Ping the development host from the Vybrid:

~ # ping
PING ( 56 data bytes
64 bytes from seq=0 ttl=64 time=0.745 ms
64 bytes from seq=1 ttl=64 time=0.384 ms
64 bytes from seq=2 ttl=64 time=0.360 ms
64 bytes from seq=3 ttl=64 time=0.357 ms
64 bytes from seq=4 ttl=64 time=0.361 ms
--- ping statistics ---
5 packets transmitted, 5 packets received, 0% packet loss
round-trip min/avg/max = 0.357/0.441/0.745 ms
~ #

On the target, start the telnetd daemon to allow connections to the Vybrid:

~ # telnetd
~ # ps
1    root    2172    S     init
2    root    0       SW   [kthreadd]
3    root    0       SW   [ksoftirqd/0]
4    root    0       SW   [kworker/0:0]
5    root    0       SW   [kworker/u:0]
6    root    0       SW   [rcu_kthread]
7    root    0       SW   [khelper]
8    root    0       SW   [usb_wakeup:0]
9    root    0       SW   [usb_wakeup:1]
10   root    0       SW   [sync_supers]
11   root    0       SW   [bdi-default]
12   root    0       SW<  [kblockd]
13   root    0       SW   [khubd]
14   root    0       SW   [rpciod]
15   root    0       SW   [kworker/0:1]
16   root    0       SW   [kswapd0]
17   root    0       SWN  [ksmd]
18   root    0       SW   [nfsiod]
19   root    0       SW   [crypto]
26   root    0       SW   [mtdblock0]
27   root    0       SW   [mtdblock1]
28   root    0       SW   [mtdblock2]
29   root    0       SW<  [mvf-qspi.0]
30   root    0       SW   [kworker/u:1]
31   root    0       SW   [mtdblock3]
32   root    0       SW   [mtdblock4]
33   root    0       SW   [mtdblock5]
62   root    2352    S    /bin/hush -i
64   root    0       SW   [kworker/0:2
67   root    2172    S    telnetd
68   root    2352    R    ps
~ #

Connect to the target from the development host using telnet. The target is configured to accept an empty password for root so just hit Enter when asked for password:

-bash-3.2$ telnet
Connected to
Escape character is '^]'.

(none) login: root
~ # ls
app cmsis_example.bin httpd mnt root var
bin dev init mqxboot sample.ko sys
cmsis-demo etc lib proc sbin usr
~ # exit
Connection closed by foreign host.

On the target, configure a default gateway and a name resolver. Note how the sample configuration below makes use of the public name server provided by Google. Note also use of vi to edit target files on the target:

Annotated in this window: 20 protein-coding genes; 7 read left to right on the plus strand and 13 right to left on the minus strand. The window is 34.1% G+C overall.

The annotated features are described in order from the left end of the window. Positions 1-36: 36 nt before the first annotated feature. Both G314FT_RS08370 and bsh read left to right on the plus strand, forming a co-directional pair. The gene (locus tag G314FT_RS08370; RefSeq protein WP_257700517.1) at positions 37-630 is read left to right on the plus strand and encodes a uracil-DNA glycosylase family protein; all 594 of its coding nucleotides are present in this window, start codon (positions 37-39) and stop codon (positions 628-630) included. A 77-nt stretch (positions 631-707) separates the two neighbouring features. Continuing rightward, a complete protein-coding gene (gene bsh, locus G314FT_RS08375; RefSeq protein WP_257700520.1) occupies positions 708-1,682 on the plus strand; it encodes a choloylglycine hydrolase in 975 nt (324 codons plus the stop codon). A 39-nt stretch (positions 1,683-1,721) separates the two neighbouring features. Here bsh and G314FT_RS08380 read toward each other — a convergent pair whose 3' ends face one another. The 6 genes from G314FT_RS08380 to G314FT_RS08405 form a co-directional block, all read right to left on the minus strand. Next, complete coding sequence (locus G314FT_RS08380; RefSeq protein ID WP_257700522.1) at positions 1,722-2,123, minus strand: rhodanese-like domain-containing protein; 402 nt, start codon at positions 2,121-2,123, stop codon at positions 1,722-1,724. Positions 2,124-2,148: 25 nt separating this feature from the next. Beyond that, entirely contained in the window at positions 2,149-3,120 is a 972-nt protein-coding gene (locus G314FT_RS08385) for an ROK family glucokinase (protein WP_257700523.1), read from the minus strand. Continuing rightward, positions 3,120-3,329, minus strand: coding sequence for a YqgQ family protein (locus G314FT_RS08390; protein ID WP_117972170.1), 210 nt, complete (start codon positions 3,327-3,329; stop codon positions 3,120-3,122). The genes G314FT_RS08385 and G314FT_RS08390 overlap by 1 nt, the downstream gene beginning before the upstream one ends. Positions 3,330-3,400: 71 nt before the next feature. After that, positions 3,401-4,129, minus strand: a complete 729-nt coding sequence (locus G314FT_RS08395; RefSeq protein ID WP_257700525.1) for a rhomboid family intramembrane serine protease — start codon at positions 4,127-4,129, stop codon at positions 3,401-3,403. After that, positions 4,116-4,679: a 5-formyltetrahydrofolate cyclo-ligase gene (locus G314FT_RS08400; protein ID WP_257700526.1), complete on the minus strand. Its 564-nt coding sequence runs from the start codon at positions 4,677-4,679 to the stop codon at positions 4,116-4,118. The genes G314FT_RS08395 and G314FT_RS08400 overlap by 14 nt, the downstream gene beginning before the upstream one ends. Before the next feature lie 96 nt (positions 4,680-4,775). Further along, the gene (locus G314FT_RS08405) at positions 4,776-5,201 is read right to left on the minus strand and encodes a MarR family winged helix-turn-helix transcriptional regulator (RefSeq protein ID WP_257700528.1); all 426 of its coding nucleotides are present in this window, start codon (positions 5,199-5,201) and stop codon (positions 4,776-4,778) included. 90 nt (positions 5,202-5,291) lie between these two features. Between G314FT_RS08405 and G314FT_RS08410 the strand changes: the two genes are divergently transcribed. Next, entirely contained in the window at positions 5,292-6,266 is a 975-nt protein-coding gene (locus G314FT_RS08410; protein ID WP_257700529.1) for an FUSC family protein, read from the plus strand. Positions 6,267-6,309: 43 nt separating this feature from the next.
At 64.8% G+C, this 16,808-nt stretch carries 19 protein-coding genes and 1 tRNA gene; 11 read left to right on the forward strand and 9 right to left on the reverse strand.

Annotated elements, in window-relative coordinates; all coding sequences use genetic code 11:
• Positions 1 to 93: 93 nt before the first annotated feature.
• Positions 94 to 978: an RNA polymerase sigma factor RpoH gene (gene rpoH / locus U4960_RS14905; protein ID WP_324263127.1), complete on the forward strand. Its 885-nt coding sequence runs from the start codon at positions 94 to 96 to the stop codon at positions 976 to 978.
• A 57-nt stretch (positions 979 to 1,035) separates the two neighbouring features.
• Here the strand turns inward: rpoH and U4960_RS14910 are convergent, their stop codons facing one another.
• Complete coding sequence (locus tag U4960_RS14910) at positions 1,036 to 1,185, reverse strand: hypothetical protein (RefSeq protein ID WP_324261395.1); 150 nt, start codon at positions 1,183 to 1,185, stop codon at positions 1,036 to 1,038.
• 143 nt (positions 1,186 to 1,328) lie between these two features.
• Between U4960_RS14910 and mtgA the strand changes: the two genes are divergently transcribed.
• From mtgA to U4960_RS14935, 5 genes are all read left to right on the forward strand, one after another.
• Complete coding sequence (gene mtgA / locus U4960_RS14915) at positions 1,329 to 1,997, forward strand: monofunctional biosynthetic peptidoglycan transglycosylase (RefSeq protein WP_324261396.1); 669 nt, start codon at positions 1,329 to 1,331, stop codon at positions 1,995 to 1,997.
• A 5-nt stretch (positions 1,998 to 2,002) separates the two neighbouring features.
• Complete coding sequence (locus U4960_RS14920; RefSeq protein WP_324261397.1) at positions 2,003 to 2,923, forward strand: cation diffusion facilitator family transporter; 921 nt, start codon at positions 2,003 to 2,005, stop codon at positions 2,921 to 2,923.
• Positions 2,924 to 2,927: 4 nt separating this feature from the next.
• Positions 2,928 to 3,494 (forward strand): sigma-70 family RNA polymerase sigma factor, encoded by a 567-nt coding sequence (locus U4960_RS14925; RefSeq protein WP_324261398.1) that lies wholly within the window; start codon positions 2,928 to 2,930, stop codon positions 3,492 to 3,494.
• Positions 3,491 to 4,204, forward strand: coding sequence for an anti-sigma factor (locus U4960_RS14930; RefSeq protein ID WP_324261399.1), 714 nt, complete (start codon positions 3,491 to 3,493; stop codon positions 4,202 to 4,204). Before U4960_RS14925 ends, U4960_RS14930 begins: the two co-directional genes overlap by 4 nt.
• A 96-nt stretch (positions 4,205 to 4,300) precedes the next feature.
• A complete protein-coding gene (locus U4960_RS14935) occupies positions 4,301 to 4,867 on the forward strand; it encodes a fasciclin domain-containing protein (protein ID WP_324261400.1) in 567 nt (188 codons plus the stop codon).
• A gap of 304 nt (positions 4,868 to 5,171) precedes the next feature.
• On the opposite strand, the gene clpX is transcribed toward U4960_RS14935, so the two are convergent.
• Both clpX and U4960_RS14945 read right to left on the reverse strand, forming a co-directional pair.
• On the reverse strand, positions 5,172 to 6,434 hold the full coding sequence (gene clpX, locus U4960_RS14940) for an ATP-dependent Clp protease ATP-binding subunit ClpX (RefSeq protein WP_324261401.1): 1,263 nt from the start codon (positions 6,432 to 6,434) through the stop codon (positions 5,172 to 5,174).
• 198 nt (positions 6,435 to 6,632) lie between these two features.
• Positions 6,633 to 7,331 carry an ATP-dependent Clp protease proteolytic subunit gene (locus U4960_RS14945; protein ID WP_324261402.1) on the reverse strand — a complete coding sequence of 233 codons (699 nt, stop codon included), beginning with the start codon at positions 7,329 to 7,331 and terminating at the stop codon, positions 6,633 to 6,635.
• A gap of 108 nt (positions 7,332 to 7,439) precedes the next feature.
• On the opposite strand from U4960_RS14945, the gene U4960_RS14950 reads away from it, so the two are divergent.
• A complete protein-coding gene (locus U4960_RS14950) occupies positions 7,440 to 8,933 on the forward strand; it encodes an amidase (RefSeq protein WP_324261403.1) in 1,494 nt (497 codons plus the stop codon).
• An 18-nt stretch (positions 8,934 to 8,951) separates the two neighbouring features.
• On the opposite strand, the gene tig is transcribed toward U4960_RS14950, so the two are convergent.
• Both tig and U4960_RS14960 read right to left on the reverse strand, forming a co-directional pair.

~ # route add default gw
~ # vi /etc/resolv.conf


Use ntpd to synchronize the time on the target with the time provided by a public server:

~ # date
Thu Jan 1 00:52:09 UTC 1970
~ # ntpd -p
~ # sleep 5
~ # date
Fri May 15 15:59:39 UTC 2015
~ #

Use wget to download a file from a remote server:

~ # wget
Connecting to (
README 100% |*******************************| 1962 --:--:-- ETA
~ # cat README
This is, the FTP server of the the GNU project.

Mount a directory exported by a development host over NFS:

~ # mount -o nolock,rsize=1024 /mnt
~ # ls /mnt
~ #

Start the HTTP daemon:

~ # httpd -h /httpd/html/
~ #

From a local host, open a Web browser to the Vybrid and watch the demo web page provided by the target. The Vybrid shows the current time and date as well as the list of the currently running processes:

Note: Support for the second Ethernet interface is not available using the Release 1.14.0 kernel baseline. Apply this patch to the kernel source tree if you require support for the second Ethernet.

The patch needs to be applied as follows:

[psl@ocean linux-vf6-1.14.0]$ cd linux
[psl@ocean linux]$ patch -p1 < linux-vf6-som-2eth.patch
patching file drivers/net/fec.c
[psl@ocean linux]$

Installing the stock 1.14.0 images to these modules should be fine.